Review Website Should Get 47 USC 230 Dismissal But Judge Keeps Case Open in “Abundance of Caution”–Frontier Van Lines v.

By Eric Goldman

Frontier Van Line Moving & Storage, Inc. v. Valley Solutions, Inc., 2011 WL 2110825 (W.D. Pa. May 24, 2011) is a review website for moving companies. Frontier Van Lines alleges that a MoverReviews user, Schmidt, made 2 defamatory posts and that MoverReviews “published, authored, created, or acted in concert with Schmidt in authoring, creating, and posting and in failing to remove the alleged defamatory statements.”

Pled this way, it should be an easy 47 USC 230 dismissal. Calling MoverReviews the “publisher” seals the deal; and the rest of the verbs are the kind of bald-faced factually unsupported assertions that a plaintiff proffers to get around the obvious 47 USC 230 problem. To bolster this plead-around, Frontier Van Lines makes the typical move of invoking the decision.

The court does a few savvy things in response. First, the court recognizes that MoverReviews is more like the “free text” area in, which the case said qualified for 47 USC 230, because Frontier Van Lines didn’t allege that MoverReviews “shaped” the allegedly defamatory reviews. Second, because of Frontier Van Lines’ unsupported conclusory allegations, the court says that “Frontier has failed to ‘nudge’ its claims ‘across the line from conceivable to plausible.'” (citing Iqbal).

Yet, like some other courts faced with an obvious 47 USC 230 immunity recently (see, e.g., Smith v. TRUSTe, Kruska v. Perverted Justice Foundation and Robins v. Spokeo), the court just couldn’t bring itself to grant a 12(b)(6) motion to dismiss. Instead, the court says:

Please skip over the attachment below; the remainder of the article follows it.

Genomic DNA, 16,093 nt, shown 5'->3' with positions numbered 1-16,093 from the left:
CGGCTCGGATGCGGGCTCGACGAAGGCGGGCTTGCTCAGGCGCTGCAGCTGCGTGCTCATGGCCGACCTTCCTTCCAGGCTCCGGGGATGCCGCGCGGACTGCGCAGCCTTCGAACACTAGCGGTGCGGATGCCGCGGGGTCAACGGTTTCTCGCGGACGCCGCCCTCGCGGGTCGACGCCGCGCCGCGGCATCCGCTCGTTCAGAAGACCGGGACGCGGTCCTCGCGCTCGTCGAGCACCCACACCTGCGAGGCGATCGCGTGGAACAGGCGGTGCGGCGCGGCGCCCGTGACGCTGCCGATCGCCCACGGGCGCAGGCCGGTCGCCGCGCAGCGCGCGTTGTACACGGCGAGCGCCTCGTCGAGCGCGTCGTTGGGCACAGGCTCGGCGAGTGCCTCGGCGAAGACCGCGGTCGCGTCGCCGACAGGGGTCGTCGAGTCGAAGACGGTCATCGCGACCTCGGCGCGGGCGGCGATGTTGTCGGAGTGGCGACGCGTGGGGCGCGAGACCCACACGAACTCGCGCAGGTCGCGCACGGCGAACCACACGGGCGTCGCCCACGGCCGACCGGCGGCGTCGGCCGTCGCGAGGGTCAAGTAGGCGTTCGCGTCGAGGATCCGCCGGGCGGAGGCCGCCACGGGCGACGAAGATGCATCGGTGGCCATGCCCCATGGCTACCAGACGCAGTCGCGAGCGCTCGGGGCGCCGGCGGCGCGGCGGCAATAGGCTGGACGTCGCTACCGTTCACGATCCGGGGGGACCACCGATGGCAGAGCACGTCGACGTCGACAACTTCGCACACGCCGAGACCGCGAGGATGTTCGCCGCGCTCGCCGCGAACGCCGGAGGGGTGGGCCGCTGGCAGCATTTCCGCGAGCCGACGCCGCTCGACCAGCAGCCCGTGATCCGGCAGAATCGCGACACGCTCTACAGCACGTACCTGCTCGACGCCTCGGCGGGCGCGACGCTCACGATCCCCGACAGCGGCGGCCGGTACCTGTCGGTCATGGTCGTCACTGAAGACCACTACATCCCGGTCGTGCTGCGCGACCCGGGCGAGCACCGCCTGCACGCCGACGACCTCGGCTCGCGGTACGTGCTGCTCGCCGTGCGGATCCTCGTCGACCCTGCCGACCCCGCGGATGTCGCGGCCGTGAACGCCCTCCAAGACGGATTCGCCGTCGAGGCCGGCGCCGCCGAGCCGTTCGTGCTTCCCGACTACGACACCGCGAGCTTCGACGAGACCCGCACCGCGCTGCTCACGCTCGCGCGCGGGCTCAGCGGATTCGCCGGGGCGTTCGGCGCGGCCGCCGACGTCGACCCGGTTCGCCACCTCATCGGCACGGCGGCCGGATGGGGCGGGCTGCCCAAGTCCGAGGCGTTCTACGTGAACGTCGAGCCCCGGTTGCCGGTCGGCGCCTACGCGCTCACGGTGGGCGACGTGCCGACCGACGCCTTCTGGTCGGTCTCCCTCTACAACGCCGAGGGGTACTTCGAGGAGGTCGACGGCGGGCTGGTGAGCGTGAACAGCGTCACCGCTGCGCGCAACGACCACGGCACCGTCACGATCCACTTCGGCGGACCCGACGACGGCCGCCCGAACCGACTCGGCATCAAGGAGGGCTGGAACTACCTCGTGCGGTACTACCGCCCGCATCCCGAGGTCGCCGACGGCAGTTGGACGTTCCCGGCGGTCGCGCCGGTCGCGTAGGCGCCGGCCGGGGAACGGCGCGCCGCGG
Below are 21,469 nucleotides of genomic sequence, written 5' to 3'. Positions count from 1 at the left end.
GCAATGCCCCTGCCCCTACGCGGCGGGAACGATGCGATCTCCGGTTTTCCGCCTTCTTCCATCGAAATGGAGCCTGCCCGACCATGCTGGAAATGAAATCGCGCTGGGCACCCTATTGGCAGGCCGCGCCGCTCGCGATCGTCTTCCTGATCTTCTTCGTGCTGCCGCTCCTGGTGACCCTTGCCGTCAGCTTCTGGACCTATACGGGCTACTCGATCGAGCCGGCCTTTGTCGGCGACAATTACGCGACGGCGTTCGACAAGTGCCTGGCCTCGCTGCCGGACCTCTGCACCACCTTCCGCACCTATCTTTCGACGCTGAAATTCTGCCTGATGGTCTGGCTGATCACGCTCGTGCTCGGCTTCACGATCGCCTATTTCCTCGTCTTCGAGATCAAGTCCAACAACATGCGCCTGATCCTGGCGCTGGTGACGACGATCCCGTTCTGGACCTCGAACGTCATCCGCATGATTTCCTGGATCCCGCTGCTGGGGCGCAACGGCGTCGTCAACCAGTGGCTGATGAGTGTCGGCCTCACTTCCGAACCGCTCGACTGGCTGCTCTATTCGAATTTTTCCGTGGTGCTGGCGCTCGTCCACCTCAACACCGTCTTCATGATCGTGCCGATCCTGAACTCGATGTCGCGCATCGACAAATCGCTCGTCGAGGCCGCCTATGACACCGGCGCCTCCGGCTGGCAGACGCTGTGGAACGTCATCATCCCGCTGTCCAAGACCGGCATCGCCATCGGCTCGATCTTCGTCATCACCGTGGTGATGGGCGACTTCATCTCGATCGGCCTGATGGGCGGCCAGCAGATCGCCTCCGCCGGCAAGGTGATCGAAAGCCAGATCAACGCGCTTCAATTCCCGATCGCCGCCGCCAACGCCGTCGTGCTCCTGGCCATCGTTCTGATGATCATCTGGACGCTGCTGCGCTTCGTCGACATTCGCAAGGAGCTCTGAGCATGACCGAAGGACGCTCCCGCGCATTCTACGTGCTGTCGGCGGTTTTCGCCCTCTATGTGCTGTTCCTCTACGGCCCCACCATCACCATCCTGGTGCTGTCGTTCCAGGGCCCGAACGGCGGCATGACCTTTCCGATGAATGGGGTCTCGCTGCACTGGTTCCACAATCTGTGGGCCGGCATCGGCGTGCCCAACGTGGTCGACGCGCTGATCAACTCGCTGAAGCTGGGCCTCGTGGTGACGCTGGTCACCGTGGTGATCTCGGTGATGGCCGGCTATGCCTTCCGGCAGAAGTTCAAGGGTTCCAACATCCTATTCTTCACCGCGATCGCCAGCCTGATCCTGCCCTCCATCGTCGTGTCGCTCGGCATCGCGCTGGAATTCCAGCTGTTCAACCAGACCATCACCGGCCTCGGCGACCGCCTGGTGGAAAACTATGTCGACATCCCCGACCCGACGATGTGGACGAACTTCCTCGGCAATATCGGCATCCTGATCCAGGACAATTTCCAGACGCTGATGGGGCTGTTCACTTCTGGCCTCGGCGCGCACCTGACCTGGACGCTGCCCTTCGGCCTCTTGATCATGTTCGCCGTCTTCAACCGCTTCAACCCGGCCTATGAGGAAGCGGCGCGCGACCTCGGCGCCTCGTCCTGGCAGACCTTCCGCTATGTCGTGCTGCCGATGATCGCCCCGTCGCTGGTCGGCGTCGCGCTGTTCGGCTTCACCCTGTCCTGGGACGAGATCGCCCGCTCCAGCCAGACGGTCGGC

out of an abundance of caution, the Court will provide Frontier an opportunity to develop the record with respect to this issue; and therefore, will deny the motion to dismiss without prejudice for Valley Solutions to file a prompt motion for summary judgment after the exchange of the Rule 26(a)(1) disclosures, and limited discovery

If the court thinks Frontier Van Lines could replead a plausible claim, it should have dismissed the complaint with a leave to amend. That’s what I think Iqbal requires. Instead, the court put the financial burden on the defendant to engage in discovery and file a summary judgment motion. Even if the discovery is “limited,” MoverReviews shouldn’t have to bear that costs if Frontier Van Line can’t make the threshold showing. If the court was going to impose these costs on the defendant, I think it should have said that Frontier Van Lines has a choice: it can tuck its tail between its legs and go away now at no cost, or it can pay for the costs that MoverReviews incurs to fulfill these obligations if MoverReviews wins its summary judgment motion (which seems highly likely).

Notice that this case probably comes out very differently in California under its generous anti-SLAPP protections. So long as the reviews addressed, even tangentially, a matter of public interest, then a CA court almost certainly would have granted MoverReviews’ anti-SLAPP motion and made Frontier Van Lines pay MoverReviews’ attorneys’ fees. So even though this case is mostly a strong defense-side win, it’s also a great case study of why we need federal anti-SLAPP legislation.